My home is my future

Becoming aware of your personal space can spark change

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Image: João Jesus

By Lise Damsager Hansen

In our latest , Jana Rudnik describes how “our political, working and private lives are again starting to be concentrated mainly within our own four walls.” This will very likely be the situation on and off in the coming years with the pandemic forcing us to stay in our home and expand its functionality. It’s shaping our personal lives in various positive and negative ways.

For the lucky few, who can work remotely and pursue tasks from home, our home is also our office. For the unlucky ones who got fired, forced into retirement or in isolation, their home might feel like a prison; a room of frustration, uncertainty and loneliness.

Our home is our special and safe space, that defines who we are and what we like to surround ourselves with. Some people care a lot about their home, devoting money and time to decorate it. Others see it as a storage and a place to sleep, shower and dress before heading out again. And then there are the millions of people who don’t have a home. That topic is a blog post in itself.

“My home became defined by a postcard by Paul Klee pinned on the wall, a striped pillow and small clay sculpture”

For years and by choice, I’ve lived a nomadic lifestyle in many different places and countries. My home became defined by a Paul Klee postcard pinned on the wall, a striped pillow and small clay sculpture, that I would always bring with me. When these items were placed in a new location, then I would feel at home.

Now that I’ve lived in the same space for a while and have a family, my definition of home has changed. I’m attached to my apartment, its colours, materials and the marks on the walls from my daughter playing. Time passed and spent in the same space.

Our homes are both a frame and a source for personal change. Our homes reflect conscious or unconscious choices that we make in body, mind and consumption. Often when we wish to make a personal change, we focus on appearance, fashion, diets, physical training etc. But we should also look at our private space where our energy originates. We shape our home, and it shapes us!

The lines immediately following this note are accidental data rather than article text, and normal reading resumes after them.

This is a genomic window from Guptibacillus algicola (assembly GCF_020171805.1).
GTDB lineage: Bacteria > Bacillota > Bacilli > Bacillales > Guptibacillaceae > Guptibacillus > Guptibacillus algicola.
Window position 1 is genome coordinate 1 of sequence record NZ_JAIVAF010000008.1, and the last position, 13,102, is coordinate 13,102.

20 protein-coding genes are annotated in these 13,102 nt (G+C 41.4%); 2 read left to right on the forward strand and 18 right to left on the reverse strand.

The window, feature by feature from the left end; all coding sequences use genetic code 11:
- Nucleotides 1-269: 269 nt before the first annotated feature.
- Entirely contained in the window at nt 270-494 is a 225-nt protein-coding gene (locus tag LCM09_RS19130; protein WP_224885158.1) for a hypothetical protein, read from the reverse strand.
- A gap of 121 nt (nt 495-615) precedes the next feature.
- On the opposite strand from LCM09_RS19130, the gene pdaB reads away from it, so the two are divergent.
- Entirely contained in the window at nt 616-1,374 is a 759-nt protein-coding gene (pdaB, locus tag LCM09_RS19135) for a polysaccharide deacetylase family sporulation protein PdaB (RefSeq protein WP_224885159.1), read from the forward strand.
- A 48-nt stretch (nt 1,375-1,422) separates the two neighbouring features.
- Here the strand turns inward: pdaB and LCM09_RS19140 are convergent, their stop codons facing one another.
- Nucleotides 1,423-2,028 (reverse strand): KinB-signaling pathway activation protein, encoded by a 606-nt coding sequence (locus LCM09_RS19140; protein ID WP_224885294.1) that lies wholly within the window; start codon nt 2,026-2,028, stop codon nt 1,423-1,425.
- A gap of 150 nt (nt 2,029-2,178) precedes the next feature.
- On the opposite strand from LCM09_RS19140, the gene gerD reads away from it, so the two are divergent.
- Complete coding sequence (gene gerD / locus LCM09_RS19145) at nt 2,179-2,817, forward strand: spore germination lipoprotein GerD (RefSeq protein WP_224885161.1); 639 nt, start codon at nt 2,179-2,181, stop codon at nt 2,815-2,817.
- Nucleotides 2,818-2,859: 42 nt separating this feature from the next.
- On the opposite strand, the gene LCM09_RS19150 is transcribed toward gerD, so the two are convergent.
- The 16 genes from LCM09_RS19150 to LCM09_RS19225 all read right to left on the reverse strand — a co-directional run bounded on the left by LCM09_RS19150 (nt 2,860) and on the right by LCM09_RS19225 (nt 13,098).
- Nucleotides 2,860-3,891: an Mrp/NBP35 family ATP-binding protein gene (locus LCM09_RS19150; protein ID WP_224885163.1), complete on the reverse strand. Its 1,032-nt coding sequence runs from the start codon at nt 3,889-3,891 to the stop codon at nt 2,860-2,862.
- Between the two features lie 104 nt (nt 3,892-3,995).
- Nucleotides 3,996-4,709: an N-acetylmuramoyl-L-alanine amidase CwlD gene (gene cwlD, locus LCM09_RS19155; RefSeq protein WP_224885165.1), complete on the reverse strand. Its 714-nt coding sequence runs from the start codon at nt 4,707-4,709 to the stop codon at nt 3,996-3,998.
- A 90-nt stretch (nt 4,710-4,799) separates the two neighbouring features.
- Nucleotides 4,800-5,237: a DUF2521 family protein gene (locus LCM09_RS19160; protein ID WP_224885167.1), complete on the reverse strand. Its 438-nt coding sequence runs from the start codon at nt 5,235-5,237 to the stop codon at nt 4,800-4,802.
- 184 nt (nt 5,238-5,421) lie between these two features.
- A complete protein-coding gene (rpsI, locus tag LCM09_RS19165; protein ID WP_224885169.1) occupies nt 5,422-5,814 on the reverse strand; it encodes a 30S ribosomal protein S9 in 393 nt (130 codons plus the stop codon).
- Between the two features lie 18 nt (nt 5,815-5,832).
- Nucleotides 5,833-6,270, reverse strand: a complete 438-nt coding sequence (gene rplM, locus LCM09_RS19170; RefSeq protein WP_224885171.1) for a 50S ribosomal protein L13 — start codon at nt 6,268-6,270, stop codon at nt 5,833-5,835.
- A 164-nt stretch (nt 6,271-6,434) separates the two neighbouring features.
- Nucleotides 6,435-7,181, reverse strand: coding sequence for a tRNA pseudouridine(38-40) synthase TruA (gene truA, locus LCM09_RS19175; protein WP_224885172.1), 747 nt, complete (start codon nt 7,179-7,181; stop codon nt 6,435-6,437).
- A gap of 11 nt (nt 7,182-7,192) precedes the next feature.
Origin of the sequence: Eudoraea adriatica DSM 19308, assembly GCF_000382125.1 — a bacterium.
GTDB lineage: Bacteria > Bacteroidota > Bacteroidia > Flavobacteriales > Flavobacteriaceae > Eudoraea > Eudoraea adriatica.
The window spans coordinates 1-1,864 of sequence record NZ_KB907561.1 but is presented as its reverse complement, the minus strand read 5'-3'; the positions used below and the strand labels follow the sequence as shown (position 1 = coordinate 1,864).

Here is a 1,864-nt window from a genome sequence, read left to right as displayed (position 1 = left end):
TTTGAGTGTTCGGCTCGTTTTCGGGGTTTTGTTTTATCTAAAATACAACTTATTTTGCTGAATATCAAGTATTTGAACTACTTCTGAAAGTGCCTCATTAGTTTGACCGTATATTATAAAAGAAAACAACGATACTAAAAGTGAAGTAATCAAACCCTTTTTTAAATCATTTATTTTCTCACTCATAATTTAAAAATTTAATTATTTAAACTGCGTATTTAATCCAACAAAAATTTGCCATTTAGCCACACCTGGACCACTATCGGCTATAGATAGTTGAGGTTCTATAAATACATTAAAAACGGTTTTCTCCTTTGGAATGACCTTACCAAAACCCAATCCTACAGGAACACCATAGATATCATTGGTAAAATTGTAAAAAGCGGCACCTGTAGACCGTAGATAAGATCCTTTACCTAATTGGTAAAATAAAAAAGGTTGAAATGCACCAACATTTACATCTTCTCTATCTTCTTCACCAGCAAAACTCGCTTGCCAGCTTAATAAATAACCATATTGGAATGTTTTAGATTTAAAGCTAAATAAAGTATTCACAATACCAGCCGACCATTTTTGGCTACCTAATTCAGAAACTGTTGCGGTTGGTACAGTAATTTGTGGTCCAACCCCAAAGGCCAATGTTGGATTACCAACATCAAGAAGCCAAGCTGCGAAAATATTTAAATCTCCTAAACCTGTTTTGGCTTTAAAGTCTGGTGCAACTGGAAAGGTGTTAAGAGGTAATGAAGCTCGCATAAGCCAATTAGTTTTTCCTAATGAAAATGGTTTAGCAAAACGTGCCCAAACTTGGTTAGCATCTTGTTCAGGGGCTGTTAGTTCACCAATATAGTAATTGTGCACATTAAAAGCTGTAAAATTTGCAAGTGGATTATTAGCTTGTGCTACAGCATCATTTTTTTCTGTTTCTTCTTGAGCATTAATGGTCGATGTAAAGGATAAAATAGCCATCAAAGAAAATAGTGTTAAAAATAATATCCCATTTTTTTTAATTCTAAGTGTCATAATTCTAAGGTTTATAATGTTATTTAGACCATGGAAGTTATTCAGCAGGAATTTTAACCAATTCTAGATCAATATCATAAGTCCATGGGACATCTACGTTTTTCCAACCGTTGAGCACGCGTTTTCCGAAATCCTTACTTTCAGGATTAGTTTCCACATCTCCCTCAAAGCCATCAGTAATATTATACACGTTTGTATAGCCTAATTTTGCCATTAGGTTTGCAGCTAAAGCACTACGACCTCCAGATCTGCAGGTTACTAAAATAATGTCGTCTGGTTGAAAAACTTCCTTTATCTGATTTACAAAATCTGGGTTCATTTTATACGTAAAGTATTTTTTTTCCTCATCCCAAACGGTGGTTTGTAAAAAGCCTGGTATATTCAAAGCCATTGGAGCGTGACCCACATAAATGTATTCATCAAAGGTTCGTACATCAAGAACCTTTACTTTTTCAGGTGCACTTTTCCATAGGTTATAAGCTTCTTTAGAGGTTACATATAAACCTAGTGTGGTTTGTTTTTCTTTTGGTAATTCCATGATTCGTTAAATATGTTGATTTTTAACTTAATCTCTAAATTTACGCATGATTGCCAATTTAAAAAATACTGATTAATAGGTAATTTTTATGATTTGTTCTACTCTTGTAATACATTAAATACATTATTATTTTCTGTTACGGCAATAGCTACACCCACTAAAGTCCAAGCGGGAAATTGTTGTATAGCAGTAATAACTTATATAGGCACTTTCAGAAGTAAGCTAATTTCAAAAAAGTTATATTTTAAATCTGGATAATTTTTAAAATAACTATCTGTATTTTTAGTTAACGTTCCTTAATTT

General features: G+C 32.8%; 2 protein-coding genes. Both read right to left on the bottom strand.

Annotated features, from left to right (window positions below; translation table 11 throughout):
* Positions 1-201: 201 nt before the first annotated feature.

But this isn’t a piece on how to make homes trendy with interior design or that we all need to live in a specific minimalistic way. Just as meditation isn’t about creating total silence in one’s mind, but rather about being aware of all noises around us, we should all be aware of who we are, what belongings brings us joy and be conscious of our vision. Everything that doesn’t bring us joy or help us reach our vision needs to leave our space.

“Being joyful in your surroundings is sustainable. If you take a stand on your belongings, you can settle for a little”

As the tidying up expert Marie Kondo writes: “Cleaning up your home is a dialogue with yourself. Your home and surroundings have a great impact on your body and psyche.” Marie Kondo’s is tidying up by asking yourself if things you possess bring you joy and help you or not. The process and questions will have a stunning consequence on your thinking and wellbeing. When the home is freed from the unnecessary, it will have a positive impact on all aspects of your life.

This is also the case with the workspace or office. By cleaning out and changing the workplace, clean and fresh productiveness and creativity emerge. Being joyful in your surroundings is sustainable. If you take a stand on your belongings, you can settle for a little. This is essential in a future where consumption must be reduced.

But as another great master in creating healthy spaces says: “Change involves change! Clutter clearing is the process of sorting through the items in your home and letting go of everything that no longer fits with who you are or where you are headed. It’s a fast-track way to bring about change in your life because clearing out the old creates room for the new.”

Kingston continues: “A major reason why many people stall when clutter clearing is not because of fear of failure but because of fear of success and how it will change their life. So yes, change involves change. But it’s only holding on to the past that makes change painful. The more you are willing to let go and move forward, the quicker and easier the changes can happen.”

All change, in the world and in our lives, starts within us as a conscious choice to change. Our vision for world 2.0 starts in our personal space! And during Covid-19, where we spend so much time at home, it’s a perfect time to reflect on what sparks joy for you, and what joy you want to spark back into the world.

We celebrate people, from far and wide, who use design to change the world. We call it #designtoimprovelife

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